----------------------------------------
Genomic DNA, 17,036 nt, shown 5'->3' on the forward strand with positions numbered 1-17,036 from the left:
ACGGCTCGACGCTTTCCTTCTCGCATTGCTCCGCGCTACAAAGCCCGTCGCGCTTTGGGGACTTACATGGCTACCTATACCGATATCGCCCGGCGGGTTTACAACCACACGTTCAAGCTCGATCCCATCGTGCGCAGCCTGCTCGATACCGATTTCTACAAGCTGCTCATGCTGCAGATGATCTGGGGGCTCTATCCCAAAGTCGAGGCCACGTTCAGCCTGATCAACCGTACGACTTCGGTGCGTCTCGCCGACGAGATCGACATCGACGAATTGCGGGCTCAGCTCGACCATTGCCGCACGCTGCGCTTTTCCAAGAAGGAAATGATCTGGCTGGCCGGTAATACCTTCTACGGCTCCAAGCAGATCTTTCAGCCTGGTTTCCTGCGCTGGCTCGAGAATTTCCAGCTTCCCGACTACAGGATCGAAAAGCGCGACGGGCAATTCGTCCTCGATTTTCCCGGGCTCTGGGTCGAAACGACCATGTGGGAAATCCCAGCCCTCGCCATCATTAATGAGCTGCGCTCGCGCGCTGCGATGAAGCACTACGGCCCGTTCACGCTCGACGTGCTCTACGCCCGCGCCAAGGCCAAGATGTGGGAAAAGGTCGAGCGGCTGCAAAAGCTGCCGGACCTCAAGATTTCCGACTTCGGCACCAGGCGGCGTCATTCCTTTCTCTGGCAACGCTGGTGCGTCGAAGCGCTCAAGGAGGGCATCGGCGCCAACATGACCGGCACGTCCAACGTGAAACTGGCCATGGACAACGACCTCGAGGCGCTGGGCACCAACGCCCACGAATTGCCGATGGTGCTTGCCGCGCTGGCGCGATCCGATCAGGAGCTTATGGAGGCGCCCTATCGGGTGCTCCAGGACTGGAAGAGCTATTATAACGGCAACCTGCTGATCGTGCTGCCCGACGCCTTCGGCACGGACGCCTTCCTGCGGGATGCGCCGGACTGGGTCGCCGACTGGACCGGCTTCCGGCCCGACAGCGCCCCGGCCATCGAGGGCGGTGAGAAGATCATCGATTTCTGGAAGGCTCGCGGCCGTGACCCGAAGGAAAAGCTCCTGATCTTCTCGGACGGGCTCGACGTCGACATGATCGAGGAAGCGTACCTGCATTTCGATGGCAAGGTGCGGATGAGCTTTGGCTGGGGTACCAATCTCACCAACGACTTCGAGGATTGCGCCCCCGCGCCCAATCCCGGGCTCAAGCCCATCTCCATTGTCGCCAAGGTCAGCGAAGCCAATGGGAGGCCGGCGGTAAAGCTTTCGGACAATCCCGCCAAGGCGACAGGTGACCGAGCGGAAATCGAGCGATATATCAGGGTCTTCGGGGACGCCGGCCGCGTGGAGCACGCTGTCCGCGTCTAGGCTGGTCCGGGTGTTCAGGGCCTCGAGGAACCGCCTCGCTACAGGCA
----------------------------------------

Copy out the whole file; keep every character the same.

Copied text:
Genomic DNA, 17,036 nt, shown 5'->3' on the forward strand with positions numbered 1-17,036 from the left:
ACGGCTCGACGCTTTCCTTCTCGCATTGCTCCGCGCTACAAAGCCCGTCGCGCTTTGGGGACTTACATGGCTACCTATACCGATATCGCCCGGCGGGTTTACAACCACACGTTCAAGCTCGATCCCATCGTGCGCAGCCTGCTCGATACCGATTTCTACAAGCTGCTCATGCTGCAGATGATCTGGGGGCTCTATCCCAAAGTCGAGGCCACGTTCAGCCTGATCAACCGTACGACTTCGGTGCGTCTCGCCGACGAGATCGACATCGACGAATTGCGGGCTCAGCTCGACCATTGCCGCACGCTGCGCTTTTCCAAGAAGGAAATGATCTGGCTGGCCGGTAATACCTTCTACGGCTCCAAGCAGATCTTTCAGCCTGGTTTCCTGCGCTGGCTCGAGAATTTCCAGCTTCCCGACTACAGGATCGAAAAGCGCGACGGGCAATTCGTCCTCGATTTTCCCGGGCTCTGGGTCGAAACGACCATGTGGGAAATCCCAGCCCTCGCCATCATTAATGAGCTGCGCTCGCGCGCTGCGATGAAGCACTACGGCCCGTTCACGCTCGACGTGCTCTACGCCCGCGCCAAGGCCAAGATGTGGGAAAAGGTCGAGCGGCTGCAAAAGCTGCCGGACCTCAAGATTTCCGACTTCGGCACCAGGCGGCGTCATTCCTTTCTCTGGCAACGCTGGTGCGTCGAAGCGCTCAAGGAGGGCATCGGCGCCAACATGACCGGCACGTCCAACGTGAAACTGGCCATGGACAACGACCTCGAGGCGCTGGGCACCAACGCCCACGAATTGCCGATGGTGCTTGCCGCGCTGGCGCGATCCGATCAGGAGCTTATGGAGGCGCCCTATCGGGTGCTCCAGGACTGGAAGAGCTATTATAACGGCAACCTGCTGATCGTGCTGCCCGACGCCTTCGGCACGGACGCCTTCCTGCGGGATGCGCCGGACTGGGTCGCCGACTGGACCGGCTTCCGGCCCGACAGCGCCCCGGCCATCGAGGGCGGTGAGAAGATCATCGATTTCTGGAAGGCTCGCGGCCGTGACCCGAAGGAAAAGCTCCTGATCTTCTCGGACGGGCTCGACGTCGACATGATCGAGGAAGCGTACCTGCATTTCGATGGCAAGGTGCGGATGAGCTTTGGCTGGGGTACCAATCTCACCAACGACTTCGAGGATTGCGCCCCCGCGCCCAATCCCGGGCTCAAGCCCATCTCCATTGTCGCCAAGGTCAGCGAAGCCAATGGGAGGCCGGCGGTAAAGCTTTCGGACAATCCCGCCAAGGCGACAGGTGACCGAGCGGAAATCGAGCGATATATCAGGGTCTTCGGGGACGCCGGCCGCGTGGAGCACGCTGTCCGCGTCTAGGCTGGTCCGGGTGTTCAGGGCCTCGAGGAACCGCCTCGCTACAGGCA